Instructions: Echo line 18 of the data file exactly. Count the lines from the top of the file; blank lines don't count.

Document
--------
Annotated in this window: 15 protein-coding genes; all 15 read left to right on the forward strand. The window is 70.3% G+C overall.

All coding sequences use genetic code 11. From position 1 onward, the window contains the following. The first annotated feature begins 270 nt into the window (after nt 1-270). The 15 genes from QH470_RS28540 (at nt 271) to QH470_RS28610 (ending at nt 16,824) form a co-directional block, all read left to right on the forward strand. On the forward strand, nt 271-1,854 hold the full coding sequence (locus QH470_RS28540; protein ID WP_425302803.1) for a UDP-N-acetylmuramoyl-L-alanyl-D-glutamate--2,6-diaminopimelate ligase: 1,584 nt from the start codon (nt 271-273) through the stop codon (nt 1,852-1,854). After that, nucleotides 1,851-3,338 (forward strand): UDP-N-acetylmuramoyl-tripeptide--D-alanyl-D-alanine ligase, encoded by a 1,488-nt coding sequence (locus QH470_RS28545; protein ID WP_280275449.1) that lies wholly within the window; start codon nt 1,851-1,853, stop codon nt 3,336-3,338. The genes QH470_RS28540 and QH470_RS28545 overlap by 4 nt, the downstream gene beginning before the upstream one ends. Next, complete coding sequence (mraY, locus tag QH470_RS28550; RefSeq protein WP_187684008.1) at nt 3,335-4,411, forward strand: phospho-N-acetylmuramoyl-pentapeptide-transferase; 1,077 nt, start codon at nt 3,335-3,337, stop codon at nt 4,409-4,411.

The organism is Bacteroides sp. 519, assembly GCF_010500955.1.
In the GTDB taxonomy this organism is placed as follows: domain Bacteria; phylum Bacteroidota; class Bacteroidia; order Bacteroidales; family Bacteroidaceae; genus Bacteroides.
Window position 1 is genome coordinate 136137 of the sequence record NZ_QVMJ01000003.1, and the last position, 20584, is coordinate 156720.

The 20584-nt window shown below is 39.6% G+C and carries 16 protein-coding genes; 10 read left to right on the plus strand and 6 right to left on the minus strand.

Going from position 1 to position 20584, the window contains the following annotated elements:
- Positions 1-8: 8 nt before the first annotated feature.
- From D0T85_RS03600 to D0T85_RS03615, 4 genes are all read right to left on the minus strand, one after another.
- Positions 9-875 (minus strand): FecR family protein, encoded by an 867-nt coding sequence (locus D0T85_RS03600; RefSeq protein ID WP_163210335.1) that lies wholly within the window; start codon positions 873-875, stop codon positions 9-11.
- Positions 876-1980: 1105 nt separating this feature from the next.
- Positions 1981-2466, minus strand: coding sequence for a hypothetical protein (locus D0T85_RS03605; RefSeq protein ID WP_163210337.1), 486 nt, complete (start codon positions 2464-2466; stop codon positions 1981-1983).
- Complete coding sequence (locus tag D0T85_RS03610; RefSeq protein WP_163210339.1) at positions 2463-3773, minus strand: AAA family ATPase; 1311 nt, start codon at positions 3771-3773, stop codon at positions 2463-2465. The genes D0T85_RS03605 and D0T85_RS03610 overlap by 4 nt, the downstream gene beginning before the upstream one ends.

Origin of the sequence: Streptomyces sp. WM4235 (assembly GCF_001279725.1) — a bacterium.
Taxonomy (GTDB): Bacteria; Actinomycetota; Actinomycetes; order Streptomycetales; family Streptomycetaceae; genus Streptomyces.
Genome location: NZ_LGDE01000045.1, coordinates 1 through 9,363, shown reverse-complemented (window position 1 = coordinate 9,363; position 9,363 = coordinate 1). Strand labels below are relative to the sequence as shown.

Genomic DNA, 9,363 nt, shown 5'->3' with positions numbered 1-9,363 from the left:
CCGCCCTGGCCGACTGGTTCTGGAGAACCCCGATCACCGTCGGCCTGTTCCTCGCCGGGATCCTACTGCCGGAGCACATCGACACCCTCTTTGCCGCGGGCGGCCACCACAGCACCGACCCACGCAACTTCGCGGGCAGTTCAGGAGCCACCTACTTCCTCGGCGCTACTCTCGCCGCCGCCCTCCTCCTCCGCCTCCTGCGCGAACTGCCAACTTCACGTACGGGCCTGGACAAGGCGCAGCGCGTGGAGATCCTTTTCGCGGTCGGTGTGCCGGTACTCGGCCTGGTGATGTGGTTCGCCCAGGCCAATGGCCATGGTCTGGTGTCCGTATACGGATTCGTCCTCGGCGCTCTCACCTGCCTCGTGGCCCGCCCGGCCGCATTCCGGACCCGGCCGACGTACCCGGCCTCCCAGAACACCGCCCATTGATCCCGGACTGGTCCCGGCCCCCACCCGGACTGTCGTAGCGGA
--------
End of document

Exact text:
CCGCCCTGGCCGACTGGTTCTGGAGAACCCCGATCACCGTCGGCCTGTTCCTCGCCGGGATCCTACTGCCGGAGCACATCGACACCCTCTTTGCCGCGGGCGGCCACCACAGCACCGACCCACGCAACTTCGCGGGCAGTTCAGGAGCCACCTACTTCCTCGGCGCTACTCTCGCCGCCGCCCTCCTCCTCCGCCTCCTGCGCGAACTGCCAACTTCACGTACGGGCCTGGACAAGGCGCAGCGCGTGGAGATCCTTTTCGCGGTCGGTGTGCCGGTACTCGGCCTGGTGATGTGGTTCGCCCAGGCCAATGGCCATGGTCTGGTGTCCGTATACGGATTCGTCCTCGGCGCTCTCACCTGCCTCGTGGCCCGCCCGGCCGCATTCCGGACCCGGCCGACGTACCCGGCCTCCCAGAACACCGCCCATTGATCCCGGACTGGTCCCGGCCCCCACCCGGACTGTCGTAGCGGA